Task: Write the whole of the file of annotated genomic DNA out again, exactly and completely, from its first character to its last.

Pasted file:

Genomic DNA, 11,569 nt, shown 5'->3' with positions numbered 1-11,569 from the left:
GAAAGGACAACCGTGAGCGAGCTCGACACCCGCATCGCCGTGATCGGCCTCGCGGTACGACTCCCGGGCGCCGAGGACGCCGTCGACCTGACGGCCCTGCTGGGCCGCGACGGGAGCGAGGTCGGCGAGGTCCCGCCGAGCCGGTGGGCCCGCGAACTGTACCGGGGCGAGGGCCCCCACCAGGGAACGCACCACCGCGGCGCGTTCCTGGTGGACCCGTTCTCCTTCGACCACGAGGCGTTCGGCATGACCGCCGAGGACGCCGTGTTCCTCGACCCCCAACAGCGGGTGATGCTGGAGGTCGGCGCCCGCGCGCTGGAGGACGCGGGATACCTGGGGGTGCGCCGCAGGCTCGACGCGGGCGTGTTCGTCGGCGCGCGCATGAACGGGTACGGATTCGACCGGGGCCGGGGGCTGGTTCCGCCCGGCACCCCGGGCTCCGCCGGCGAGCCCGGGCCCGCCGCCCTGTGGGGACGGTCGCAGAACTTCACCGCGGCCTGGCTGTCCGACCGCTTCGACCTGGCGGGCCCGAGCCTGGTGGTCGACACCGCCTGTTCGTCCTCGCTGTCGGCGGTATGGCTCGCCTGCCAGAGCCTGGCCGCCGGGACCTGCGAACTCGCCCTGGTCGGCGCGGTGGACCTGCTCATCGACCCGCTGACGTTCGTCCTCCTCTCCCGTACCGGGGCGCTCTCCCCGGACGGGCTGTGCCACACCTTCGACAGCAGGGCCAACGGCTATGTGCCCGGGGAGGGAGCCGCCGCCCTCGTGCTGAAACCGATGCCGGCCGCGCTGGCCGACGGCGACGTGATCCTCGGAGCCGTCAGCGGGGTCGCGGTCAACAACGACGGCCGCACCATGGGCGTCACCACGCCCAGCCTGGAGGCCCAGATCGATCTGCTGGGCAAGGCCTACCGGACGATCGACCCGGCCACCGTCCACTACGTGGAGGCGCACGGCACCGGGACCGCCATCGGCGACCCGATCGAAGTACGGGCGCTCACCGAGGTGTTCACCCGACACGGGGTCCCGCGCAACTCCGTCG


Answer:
Genomic DNA, 11,569 nt, shown 5'->3' with positions numbered 1-11,569 from the left:
GAAAGGACAACCGTGAGCGAGCTCGACACCCGCATCGCCGTGATCGGCCTCGCGGTACGACTCCCGGGCGCCGAGGACGCCGTCGACCTGACGGCCCTGCTGGGCCGCGACGGGAGCGAGGTCGGCGAGGTCCCGCCGAGCCGGTGGGCCCGCGAACTGTACCGGGGCGAGGGCCCCCACCAGGGAACGCACCACCGCGGCGCGTTCCTGGTGGACCCGTTCTCCTTCGACCACGAGGCGTTCGGCATGACCGCCGAGGACGCCGTGTTCCTCGACCCCCAACAGCGGGTGATGCTGGAGGTCGGCGCCCGCGCGCTGGAGGACGCGGGATACCTGGGGGTGCGCCGCAGGCTCGACGCGGGCGTGTTCGTCGGCGCGCGCATGAACGGGTACGGATTCGACCGGGGCCGGGGGCTGGTTCCGCCCGGCACCCCGGGCTCCGCCGGCGAGCCCGGGCCCGCCGCCCTGTGGGGACGGTCGCAGAACTTCACCGCGGCCTGGCTGTCCGACCGCTTCGACCTGGCGGGCCCGAGCCTGGTGGTCGACACCGCCTGTTCGTCCTCGCTGTCGGCGGTATGGCTCGCCTGCCAGAGCCTGGCCGCCGGGACCTGCGAACTCGCCCTGGTCGGCGCGGTGGACCTGCTCATCGACCCGCTGACGTTCGTCCTCCTCTCCCGTACCGGGGCGCTCTCCCCGGACGGGCTGTGCCACACCTTCGACAGCAGGGCCAACGGCTATGTGCCCGGGGAGGGAGCCGCCGCCCTCGTGCTGAAACCGATGCCGGCCGCGCTGGCCGACGGCGACGTGATCCTCGGAGCCGTCAGCGGGGTCGCGGTCAACAACGACGGCCGCACCATGGGCGTCACCACGCCCAGCCTGGAGGCCCAGATCGATCTGCTGGGCAAGGCCTACCGGACGATCGACCCGGCCACCGTCCACTACGTGGAGGCGCACGGCACCGGGACCGCCATCGGCGACCCGATCGAAGTACGGGCGCTCACCGAGGTGTTCACCCGACACGGGGTCCCGCGCAACTCCGTCG